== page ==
My Neighbors, Baltimore and Maryland need Governor-elect Larry Hogan to save the Red Line
As a Baltimore City homeowner, professional artist, millennial and pedestrian, I am expressing my unequivocal support for the Red Line as planned by the MTA. Governor-elect Larry Hogan must help our city achieve its fullest social and economic potential by making this long-planned transit project a reality.
I moved to Baltimore City in 2008 to go to MICA, and have since stayed, got a job teaching art, bought a house and joined an ever growing community that I love. With my student loans, I cannot afford to own a car, and therefore must walk, cycle and take transit within a certain radius of my home. I honestly could not have afforded to stay in Baltimore were it not for metro access to downtown and light rail access to BWI airport.
Building the Red Line will give our transit starved neighbors in East and West Baltimore, and the County access to jobs while also attracting new residents who are unable or prefer to not rely on the expenses of owning a car for work. The construction period is estimated to generate nearly 10,000 jobs and its completion is expected to create access to more than 200,000 jobs within the next 15 years.
The Red Line will not only serve East and West Baltimore, but also multiply the effectiveness of our regional rail transit network through integrated connections at key hubs. Such regional impact will also help the state as a whole by attracting environmentally friendly new urban development while preserving vital farmland across the state.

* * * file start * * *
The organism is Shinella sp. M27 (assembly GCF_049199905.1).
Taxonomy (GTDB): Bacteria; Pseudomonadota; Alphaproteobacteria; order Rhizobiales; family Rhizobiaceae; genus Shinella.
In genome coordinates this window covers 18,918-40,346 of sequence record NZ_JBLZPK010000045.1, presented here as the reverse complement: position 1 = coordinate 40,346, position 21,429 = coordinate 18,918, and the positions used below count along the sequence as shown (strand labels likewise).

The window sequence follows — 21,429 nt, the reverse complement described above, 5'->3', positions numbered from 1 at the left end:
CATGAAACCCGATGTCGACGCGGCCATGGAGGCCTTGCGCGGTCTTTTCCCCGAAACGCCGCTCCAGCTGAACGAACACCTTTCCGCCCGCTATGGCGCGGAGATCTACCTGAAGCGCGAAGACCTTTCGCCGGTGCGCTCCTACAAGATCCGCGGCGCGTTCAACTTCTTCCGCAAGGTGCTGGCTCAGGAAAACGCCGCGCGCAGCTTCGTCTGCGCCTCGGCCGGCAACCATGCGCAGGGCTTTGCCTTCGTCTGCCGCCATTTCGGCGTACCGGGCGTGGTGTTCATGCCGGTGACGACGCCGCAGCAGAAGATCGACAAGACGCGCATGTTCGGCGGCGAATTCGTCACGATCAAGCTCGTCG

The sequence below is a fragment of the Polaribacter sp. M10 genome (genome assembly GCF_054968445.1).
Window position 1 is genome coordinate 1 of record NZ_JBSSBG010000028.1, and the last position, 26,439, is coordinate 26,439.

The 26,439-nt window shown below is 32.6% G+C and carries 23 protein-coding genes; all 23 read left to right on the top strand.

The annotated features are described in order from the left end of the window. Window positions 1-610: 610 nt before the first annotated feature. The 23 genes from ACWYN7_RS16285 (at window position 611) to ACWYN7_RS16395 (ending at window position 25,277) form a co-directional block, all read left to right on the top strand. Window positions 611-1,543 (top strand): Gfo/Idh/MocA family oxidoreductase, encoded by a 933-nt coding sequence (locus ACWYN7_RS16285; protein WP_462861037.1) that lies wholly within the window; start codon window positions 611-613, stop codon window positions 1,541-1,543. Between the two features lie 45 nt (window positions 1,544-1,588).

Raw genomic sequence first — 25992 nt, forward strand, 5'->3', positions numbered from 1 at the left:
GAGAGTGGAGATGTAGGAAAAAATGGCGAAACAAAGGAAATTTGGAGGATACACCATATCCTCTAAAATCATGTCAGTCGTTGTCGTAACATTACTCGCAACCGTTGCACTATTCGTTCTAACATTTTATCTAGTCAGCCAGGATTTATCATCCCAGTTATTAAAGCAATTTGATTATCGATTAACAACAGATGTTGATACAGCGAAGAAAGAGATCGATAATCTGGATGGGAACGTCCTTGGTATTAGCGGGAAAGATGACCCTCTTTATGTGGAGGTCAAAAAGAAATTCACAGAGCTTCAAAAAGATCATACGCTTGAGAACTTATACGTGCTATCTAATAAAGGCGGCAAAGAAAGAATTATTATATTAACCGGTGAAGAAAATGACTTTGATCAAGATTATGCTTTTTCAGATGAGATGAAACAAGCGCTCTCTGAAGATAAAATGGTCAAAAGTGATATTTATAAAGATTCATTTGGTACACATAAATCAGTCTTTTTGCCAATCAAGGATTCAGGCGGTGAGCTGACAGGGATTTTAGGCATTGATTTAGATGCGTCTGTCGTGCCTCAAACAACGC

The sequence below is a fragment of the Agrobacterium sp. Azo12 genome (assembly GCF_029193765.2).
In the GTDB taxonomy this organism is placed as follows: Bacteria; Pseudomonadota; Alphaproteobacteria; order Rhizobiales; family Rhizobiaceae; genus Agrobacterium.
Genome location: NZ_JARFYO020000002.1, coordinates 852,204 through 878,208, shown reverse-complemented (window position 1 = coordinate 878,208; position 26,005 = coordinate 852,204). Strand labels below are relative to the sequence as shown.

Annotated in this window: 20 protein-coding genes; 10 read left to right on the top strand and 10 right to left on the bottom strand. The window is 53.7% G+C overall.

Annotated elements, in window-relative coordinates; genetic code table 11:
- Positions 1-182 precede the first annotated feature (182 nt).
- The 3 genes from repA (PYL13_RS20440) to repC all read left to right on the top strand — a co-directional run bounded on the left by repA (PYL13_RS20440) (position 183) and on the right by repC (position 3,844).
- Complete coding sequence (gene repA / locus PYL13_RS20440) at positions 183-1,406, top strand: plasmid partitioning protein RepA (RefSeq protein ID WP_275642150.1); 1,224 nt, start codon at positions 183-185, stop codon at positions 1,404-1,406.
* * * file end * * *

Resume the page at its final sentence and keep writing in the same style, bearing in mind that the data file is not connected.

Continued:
Great urban cities need great transit – just look at NYC, Boston, DC and even LA. The Red Line is no doubt expensive, but no more so than other similar rail transit projects around the country, such as Portland’s Milwaukie Light Rail line. For 12+ years the MTA has worked closely with residents along the Red Line corridor to plan this shared vision. People wanted trains on dedicated tracks, not buses on clogged roads. Changing the current plan by even a few feet will mean losing nearly $1 billion in secured federal funding. With Red Line planning this far along, and Baltimore City and County residents in need of transit access to jobs, we literally cannot afford to stop this train!
Building the Red Line is a once-in-a-lifetime opportunity to achieve Baltimore and Maryland’s social and economic potential. For the elders who can’t drive, for the working families who need access to jobs, for preserving rural sustainability and for investing in the future strength what is not doubt The Greatest City in the Greatest State in America, Hogan must do what he can to build the Red Line.
I am excited to be participating in McDaniel College’s CreativeTime Summit 2014 satellite conference next Monday and Tuesday. Organized by the Art & Art History Department in collaboration with Global Initiatives, Political Science and Sociology Departments, and featuring Honors Students this two day event will feature video screenings from the Creative Time Summit followed by panel discussions with invited artists, faculty, and students. I will be participating on the Monday evening panel discussion, “Strategies of Community Engagement and Urban Inventions”. Details below!